How We Hate Goodbyes

I remember reading one time in a book the proposition that the word “goodbye” is the worst word in the English language. Certainly there are other nasty words in English – like the word “cancer” – but I have to admit, it’s hard to think of a word that carries with it more pain than the word “goodbye” does.

It’s hard enough to say goodbye when you know that you will see the loved one whom you are leaving again. The more distance that is about to separate you, the harder the goodbye feels. I have had to leave dear friends on the other side of the planet, and the ache of such a parting has left me in tears in my bed back at home.

Lovers cringe when they have to be separated. After half a dozen attempted goodbyes and even more looking back, the taking leave finally occurs, and then the missing and the yearning set in.

Hard as they can be, these goodbyes are sadly part of life. The goodbyes that are truly unnatural are the ones that are permanent. Above I have written about instances where we have to part from someone for a season, yet know that we will get to meet them again at some point. We experience inner longing at such times, but we can usually push through such seasons. However, moving through the forever loss of someone we love can seem impossible. Facing a permanent goodbye can make us feel like we’re drowning in grief.

Sometimes, with these goodbyes, we don’t even get to say “goodbye” before we lose the person we love. Death is usually the cause of such unexpected partings. When it steals our loved one, we question the very world around us. Nothing seems to make sense anymore. We grope about in life, shot through with confusion and pain. How can it be that the globe is still spinning the way that it has always spun when our loved one has been taken so cruelly? How can reality itself bear to function?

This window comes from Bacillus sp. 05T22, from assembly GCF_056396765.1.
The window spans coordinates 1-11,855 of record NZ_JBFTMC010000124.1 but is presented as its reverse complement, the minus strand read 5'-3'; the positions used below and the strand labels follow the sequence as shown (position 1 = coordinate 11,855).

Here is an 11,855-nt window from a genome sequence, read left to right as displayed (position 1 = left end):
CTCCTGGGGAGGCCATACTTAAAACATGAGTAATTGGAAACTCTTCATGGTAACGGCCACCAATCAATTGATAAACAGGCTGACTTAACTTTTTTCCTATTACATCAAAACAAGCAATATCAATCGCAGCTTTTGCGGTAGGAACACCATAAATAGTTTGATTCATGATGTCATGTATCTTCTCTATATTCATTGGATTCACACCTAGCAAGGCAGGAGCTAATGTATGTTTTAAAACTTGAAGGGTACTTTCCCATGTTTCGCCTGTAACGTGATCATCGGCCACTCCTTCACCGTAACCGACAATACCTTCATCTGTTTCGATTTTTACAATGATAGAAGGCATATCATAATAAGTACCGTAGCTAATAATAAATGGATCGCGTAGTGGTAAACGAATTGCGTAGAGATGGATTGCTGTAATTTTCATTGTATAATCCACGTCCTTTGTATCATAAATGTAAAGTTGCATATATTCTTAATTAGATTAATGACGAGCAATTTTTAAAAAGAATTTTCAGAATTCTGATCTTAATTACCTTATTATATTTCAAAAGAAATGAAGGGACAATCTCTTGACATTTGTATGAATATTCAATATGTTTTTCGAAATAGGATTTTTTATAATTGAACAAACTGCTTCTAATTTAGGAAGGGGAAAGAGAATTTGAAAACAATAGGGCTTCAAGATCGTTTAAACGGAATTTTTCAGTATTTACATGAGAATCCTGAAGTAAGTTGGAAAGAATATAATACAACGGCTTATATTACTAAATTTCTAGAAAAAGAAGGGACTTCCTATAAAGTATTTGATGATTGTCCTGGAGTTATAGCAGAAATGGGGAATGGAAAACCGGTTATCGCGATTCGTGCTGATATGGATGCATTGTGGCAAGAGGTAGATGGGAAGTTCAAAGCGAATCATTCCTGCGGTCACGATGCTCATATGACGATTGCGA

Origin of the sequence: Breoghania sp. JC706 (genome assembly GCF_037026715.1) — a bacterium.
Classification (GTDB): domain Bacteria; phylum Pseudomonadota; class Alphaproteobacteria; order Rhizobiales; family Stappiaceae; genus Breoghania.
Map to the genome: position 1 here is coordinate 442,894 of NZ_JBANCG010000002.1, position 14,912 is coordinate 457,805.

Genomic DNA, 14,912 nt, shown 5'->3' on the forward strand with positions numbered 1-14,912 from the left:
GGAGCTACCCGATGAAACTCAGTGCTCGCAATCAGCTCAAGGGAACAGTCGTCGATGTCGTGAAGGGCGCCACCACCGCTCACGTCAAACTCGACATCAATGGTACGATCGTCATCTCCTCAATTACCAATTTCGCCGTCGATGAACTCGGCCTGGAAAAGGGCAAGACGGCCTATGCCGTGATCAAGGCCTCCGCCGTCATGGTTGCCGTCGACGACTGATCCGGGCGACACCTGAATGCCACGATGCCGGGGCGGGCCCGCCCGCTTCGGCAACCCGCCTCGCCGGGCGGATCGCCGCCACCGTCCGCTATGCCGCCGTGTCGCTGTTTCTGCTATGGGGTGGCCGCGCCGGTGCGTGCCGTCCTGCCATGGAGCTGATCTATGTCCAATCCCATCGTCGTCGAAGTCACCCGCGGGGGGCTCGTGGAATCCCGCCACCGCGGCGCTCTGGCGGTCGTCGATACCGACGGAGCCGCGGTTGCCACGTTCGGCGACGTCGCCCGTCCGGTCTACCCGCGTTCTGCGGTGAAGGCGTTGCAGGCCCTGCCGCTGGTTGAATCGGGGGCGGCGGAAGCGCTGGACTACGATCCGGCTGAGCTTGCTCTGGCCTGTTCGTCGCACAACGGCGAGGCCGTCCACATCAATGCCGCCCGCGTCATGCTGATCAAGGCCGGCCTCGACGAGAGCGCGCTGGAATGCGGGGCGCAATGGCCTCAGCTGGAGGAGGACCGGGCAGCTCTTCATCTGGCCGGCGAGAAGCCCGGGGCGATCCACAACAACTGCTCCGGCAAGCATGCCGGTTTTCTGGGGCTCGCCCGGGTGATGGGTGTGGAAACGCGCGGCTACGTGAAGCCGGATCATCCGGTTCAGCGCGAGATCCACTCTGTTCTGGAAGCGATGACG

Death is cruel. The way it comes about this often torment. I remember how cancer ate away at my grandfather. By the end he looked like he had been in a concentration camp. You could count his bones. He was in so much pain. Sometimes, when I would read to him, he didn’t even seem to understand who I was. This weakness came upon a man who had been athletic and strong. That’s how death works.

We humans were not meant to experience the loss of our loved ones. We weren’t meant to see them die the ways they die. We weren’t meant for these losses, these forever “goodbyes”. Deep inside you, I suspect you already know that.

So what do we do? Is that it? Is there no hope for us? On the contrary, there is balm for our aching hearts. The same God who will give us “belonging” (see last post) will also comfort the hearts of those who are sad. He is like a counselor, like a friend… But even better. “He heals the brokenhearted and binds up their wounds.” It takes a supernatural being to be able to actually heal your heart.

There is certainly more to be said about how this God can heal your heart from hurt, but that must be saved for another time. You can always find out more in the “about” section of this blog. For now, please hold on, and don’t give up in the midst of whatever loss or grief you are facing. Deep grief is a heavy thing, and facing it is a process. Know that you are not alone.


2 thoughts on “How We Hate Goodbyes

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